Lemongrass

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Common Name: LEMONGRASS
Scientific Name: Cymbopogon citratus

Lemongrass is a half-hardy perennial grass, growing in clumps.

It has a narrow leaf blade, sharp and rough to touch, with a strong lemony scent when crushed between the fingers. It has robust cane-like stems. The leaf can grow 90cm or more in length. When light levels drop, Lemongrass goes dormant. It is sensitive to frost, but bounces back in spring when the weather warms up. Reduce watering in winter. In spring, as the plant starts to grow, cut back to 15cm above ground and clean out all dead growth.

Propagate new plants by division - leaving at least 2 crowns per clump. Plant the offsets 2,5cm deep in rich soil. The mother-plant will grow for 3-4 years without being moved. Lemongrass can be grown as an ornamental pot plant. If planted in a container, re-pot regularly.

Lemongrass is native to Southern India and Sri Lanka and is now cultivated in tropical regions around the world for its useful & popular essential oil.

Harvesting

Both stem and leaf can be harvested.

Stems of about 20cm in length can be cut or twisted out of the clump & stripped of their leaves. Thinner stems will have softer fibres. They look like pencils or thick spring onions. Leaf can be harvested right through the summer months and used fresh or dry.

Stem & leaf have an intense lemon flavour & fragrance

Culinary

The leaf and chopped stems of Lemongrass contribute a subtle lemon flavour soups, marinades, stir-fries, curries, salads and pickles, and are an essential ingredient in oriental dishes. Lemongrass is the perfect partner for coconut milk, especially in those dishes using fish, seafood and chicken. Sereh powder (ground dried lemongrass) can be used in the place of fresh. One teaspoon is equivalent to one stalk. Use it as an alternative for lemon rind.

Preparation tips for using the stalk:

Trim and discard the hard "root end" of the stem and remove all the leaf sheaths, then slice thinly from the bulbous end.
The tough top end of the stem can be bruised in a pestle and mortar and added to gravies and soups for extra flavour, but remember to remove it before serving.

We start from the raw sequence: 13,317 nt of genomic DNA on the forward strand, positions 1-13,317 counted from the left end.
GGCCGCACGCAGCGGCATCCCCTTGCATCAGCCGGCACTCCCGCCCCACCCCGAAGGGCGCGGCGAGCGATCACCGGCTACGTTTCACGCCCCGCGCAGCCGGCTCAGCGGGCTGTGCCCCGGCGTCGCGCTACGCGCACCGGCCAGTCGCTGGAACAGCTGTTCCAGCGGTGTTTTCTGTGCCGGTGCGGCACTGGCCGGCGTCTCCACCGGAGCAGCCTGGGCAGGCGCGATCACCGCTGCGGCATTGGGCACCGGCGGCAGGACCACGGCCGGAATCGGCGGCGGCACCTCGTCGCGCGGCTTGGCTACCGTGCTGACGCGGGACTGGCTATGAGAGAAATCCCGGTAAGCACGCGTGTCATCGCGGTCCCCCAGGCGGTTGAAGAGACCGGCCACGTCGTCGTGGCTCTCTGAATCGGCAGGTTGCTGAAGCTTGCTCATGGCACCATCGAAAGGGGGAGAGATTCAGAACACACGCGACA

Storage

Lemongrass stems will keep well in the vegetable compartment of the fridge for up to 2-3 weeks if wrapped in a paper bag, or wax wrap. Slice or pound the stem and freeze it.

Lemongrass leaf can be dried whole or cut into small pieces. Store in a screw top glass jar until required.

Medicinal

A tea from the fresh leaves is a tonic and stimulant.

  1. It remedies liver complaints.
  2. It relaxes the muscles of the stomach and gut; relieves cramping pains and flatulence.
  3. It is highly regarded as a fever-reducing herb.
  4. It is a successful immune strengthening herb.

A paste of the pounded leaves can be smeared on ringworm.

Lemongrass is a gentle and pleasant tasting herb and is particularly suitable for children.

Lemongrass essential oil is antiseptic, rich in Vitamin A and is a good cleanser for oily skin. Its oil is widely used as a culinary flavourant, in perfumes and as a medicine. The essential oil with citral and citronellal as its main constituents are applied externally in poultices to ease pain and arthritis. It is a very popular herb for repelling insects — mosquitoes and flies — and is often found in creams and lotions for this purpose.

It is also added to candle wax to make insect repelling candles.

Warning
Warning: Do not take any essential oil internally without professional supervision

Lemongrass
Lemongrass

The information contained within this website is for educational purposes only. This site merely recounts the traditional uses of specific plants as recorded through history. Always seek advice from a medical practitioner.

Mountain Herb Estate, and its representatives will not be held responsible for the improper use of any plants or documentation provided. By use of this site and the information contained herein you agree to hold harmless Mountain Herb Estate, its affiliates and staff


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